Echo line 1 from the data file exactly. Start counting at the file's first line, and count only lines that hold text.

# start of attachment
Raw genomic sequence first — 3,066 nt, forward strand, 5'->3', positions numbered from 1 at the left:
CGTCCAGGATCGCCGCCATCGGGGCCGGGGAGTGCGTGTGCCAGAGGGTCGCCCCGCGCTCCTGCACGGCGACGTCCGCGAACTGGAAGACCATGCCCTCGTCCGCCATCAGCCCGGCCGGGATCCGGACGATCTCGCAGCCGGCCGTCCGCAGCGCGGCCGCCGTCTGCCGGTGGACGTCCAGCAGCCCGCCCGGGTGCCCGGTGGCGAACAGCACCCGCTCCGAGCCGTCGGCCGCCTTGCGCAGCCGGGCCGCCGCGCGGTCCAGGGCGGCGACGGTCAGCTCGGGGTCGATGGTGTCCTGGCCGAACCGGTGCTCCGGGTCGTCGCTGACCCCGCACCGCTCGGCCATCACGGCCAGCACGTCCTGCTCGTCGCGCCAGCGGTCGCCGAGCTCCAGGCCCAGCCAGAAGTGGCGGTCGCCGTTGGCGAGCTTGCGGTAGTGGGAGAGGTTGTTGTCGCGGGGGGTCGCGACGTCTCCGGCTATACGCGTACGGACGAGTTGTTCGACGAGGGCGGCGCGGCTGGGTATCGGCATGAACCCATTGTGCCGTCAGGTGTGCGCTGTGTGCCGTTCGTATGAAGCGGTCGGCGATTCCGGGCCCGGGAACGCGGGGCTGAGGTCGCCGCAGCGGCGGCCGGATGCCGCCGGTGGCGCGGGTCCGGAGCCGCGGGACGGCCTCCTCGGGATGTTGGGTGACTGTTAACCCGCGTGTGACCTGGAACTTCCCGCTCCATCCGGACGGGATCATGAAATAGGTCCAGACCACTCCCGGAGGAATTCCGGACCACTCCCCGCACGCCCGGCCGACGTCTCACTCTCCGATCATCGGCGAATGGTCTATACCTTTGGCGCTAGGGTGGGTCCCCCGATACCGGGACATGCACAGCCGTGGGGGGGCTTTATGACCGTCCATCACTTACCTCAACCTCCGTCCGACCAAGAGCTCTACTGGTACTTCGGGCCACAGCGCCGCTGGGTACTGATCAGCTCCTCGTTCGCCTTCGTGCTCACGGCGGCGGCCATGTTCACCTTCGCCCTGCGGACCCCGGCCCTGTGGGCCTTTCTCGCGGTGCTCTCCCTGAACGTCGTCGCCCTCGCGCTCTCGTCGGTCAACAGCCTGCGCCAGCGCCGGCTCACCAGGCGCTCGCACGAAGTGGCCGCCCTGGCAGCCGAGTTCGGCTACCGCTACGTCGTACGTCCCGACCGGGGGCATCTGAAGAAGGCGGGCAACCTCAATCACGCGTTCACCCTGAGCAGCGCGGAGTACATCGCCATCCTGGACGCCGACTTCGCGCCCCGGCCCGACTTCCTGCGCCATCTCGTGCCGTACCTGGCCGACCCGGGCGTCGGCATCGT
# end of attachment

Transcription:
Raw genomic sequence first — 3,066 nt, forward strand, 5'->3', positions numbered from 1 at the left: